LAKE PLACID - It may be safe to assume that Jameson Batt is on a serious mission, a poetic one to be exact.
The Lake Placid High School sophomore recently represented the North Country in the state finals in Syracuse for Poetry Out Loud for the second straight year after again taking first place in the North Country Regional competition in Plattsburgh.
According to its website, "Poetry Out Loud encourages students to learn about great poetry through memorization and recitation. This program helps students master public speaking skills, build self-confidence, and learn about literary history and contemporary life."
Since 2005, Poetry Out Loud has grown to reach more than 3 million students and 50,000 teachers from 10,000 schools in every state, Washington, D.C., the U.S. Virgin Islands and Puerto Rico.
Contestants are judged on memorization, stage presence, understanding of the poems, and the least amount of bodily movement during recitations.
"I've been using my hands a lot while talking," he chuckled, "so I kept my hands behind my back during recitations."
Batt said he was the only student from his school who entered, but he would have preferred having more of his fellow students take part even if it meant somebody else beating him out in the regionals and causing him to lose the chance to compete in state finals.
"Somebody from Lake Placid winning states I think would be amazing," he said.
Batt sees poetry as getting a bad rap by the way others regard it as inherently feminine, uninteresting, or just uncool.
"Then they say, 'Recite a poem.' So I do. And then they say, 'Oh, that's really cool.' It's like I'm the only person here who seems to want to put myself out and do something that could hold me up for ridicule," he said.
Batt intends to devote considerable energy towards convincing others to develop an appreciation for poetry to the extent where more people besides himself will compete next year, he said.
"If you can write well you can get your ideas out there so it's not all a jumbled mess. Poetry is like a symphony in words. You can see things happening, but you can hear it too, and it really adds to life as we know it," he said.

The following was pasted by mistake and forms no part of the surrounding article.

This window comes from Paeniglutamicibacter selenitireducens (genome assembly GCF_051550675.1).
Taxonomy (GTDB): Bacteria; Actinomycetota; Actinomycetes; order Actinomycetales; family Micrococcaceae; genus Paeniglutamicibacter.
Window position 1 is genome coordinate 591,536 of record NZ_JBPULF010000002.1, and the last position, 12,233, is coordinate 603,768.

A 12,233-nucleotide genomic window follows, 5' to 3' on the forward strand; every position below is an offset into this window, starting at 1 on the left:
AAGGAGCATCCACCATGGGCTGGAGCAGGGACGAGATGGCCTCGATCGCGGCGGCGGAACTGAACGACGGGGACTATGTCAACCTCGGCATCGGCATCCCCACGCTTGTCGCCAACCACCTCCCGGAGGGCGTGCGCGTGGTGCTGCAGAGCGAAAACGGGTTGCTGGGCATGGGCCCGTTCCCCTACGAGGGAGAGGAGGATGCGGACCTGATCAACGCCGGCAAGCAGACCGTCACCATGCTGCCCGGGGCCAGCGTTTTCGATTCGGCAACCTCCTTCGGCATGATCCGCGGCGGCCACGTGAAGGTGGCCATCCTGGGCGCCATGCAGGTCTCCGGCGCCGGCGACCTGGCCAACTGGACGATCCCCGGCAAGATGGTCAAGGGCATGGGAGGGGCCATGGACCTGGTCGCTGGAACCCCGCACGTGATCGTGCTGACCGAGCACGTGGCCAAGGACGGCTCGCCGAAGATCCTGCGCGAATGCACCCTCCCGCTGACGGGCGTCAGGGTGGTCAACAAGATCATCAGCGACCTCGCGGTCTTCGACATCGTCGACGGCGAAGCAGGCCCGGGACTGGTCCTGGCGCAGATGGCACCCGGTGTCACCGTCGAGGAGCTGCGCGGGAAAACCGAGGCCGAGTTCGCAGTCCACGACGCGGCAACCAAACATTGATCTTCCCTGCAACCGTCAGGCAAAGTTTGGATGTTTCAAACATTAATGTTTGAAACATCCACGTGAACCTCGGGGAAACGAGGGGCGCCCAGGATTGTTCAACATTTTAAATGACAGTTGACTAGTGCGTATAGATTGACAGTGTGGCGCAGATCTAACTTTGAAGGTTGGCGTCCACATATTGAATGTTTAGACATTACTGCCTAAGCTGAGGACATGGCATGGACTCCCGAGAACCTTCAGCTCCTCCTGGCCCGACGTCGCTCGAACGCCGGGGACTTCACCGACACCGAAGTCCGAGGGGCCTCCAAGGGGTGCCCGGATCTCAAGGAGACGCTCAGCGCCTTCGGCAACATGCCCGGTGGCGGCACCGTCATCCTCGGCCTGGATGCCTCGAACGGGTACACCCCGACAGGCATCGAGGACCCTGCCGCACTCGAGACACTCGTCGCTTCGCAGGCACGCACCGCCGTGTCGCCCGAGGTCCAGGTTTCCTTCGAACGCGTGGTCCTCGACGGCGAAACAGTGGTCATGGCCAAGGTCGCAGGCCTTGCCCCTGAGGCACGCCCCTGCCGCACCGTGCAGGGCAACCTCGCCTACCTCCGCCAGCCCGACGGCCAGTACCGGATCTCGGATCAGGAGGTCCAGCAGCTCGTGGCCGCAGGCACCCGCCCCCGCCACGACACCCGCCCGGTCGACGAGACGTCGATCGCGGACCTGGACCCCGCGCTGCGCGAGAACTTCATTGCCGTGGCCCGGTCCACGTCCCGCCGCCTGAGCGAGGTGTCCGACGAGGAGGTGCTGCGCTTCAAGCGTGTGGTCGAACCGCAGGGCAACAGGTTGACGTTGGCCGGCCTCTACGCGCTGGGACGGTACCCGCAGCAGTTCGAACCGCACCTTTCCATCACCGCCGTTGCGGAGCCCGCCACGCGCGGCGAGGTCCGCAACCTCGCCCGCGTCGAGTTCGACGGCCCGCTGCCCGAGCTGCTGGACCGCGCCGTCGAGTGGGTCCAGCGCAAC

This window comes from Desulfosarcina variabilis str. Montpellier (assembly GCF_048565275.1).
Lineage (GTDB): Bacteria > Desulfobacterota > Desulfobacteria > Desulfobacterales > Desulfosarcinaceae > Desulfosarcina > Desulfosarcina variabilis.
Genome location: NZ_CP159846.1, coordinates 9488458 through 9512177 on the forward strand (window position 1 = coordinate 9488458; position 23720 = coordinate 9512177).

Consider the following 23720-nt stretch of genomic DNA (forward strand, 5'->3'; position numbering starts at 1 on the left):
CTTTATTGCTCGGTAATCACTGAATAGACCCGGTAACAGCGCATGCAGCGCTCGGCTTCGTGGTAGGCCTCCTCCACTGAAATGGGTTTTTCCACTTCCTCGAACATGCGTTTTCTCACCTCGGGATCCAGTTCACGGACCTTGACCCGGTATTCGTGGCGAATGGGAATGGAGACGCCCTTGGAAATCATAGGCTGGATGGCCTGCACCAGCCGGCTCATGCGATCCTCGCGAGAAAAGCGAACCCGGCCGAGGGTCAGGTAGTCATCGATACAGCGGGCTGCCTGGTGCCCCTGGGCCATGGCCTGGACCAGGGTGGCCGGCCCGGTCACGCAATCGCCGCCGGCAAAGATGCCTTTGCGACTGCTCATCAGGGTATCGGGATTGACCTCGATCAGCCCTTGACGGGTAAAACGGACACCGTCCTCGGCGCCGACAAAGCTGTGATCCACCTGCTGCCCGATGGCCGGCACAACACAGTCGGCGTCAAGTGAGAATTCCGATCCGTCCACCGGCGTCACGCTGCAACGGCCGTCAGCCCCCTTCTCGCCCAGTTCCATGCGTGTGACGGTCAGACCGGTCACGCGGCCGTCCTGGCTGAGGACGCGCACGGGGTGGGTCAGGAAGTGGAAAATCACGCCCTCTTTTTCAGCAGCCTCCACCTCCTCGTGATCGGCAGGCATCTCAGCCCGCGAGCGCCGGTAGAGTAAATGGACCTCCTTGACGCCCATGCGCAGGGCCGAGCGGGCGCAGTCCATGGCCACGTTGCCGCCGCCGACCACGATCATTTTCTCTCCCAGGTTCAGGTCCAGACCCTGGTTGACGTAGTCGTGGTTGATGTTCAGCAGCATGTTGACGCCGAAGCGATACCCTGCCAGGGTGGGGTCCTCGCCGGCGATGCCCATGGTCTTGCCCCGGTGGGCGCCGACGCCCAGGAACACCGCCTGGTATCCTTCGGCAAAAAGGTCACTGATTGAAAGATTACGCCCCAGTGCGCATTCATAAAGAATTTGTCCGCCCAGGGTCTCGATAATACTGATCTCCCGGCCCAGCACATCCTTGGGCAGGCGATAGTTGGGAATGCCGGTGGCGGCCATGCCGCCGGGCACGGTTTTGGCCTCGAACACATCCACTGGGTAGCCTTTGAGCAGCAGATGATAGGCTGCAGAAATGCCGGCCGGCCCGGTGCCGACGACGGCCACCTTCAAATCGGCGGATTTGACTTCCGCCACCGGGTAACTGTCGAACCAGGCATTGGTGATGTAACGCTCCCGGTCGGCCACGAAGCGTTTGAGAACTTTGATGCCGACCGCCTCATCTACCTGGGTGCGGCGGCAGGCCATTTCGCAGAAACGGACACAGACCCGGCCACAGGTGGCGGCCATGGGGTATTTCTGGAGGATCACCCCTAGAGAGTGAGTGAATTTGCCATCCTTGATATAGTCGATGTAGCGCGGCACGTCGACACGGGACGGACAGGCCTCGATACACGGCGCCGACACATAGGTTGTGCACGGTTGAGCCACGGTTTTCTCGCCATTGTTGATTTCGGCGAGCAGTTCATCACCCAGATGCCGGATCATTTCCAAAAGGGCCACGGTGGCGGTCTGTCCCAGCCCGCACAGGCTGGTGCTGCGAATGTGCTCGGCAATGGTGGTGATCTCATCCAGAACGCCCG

Batt's trip to the state finals last weekend coincided well with the Science Olympiad, which took place in Syracuse the next day. He entered three projects, one of which involved wind power that earned him a medal by taking sixth place.
`The son of Timothy and Cristy Batt, he said he was home schooled until his freshman year during which his English teacher, Karyssa Merrihew, encouraged him to take part in Poetry Out Loud after hearing him read and recite in class.
It was also during that year Batt was introduced to theater after a friend dared him to try out for the school play.
"Ever since I've been in love with theater," he said.
Batt will appear this week in LPHS's production of the musical comedy "Lucky Stiff" in which he plays the role of Vinnie Di Ruzzio, the mild-mannered optometrist whose high strung sister was the lover of Tony Herndon who passed away recently and whose corpse makes frequent appearances throughout the show. Performances are scheduled to run March 16-18 at 7 p.m. in the high school auditorium.
Afterward, Batt can resume his mission of spreading the gospel of poetry to his fellow students a la John Keating as portrayed by Robin Williams in the 1989 best picture nominee "Dead Poets Society."
Mrs. Merrihew says, "He truly has a talent for reciting poetry and engaging the audience in this art. His expressions, articulation, and gestures bring his interpretations of the poems to life. I look forward to seeing where poetry takes him in the future!"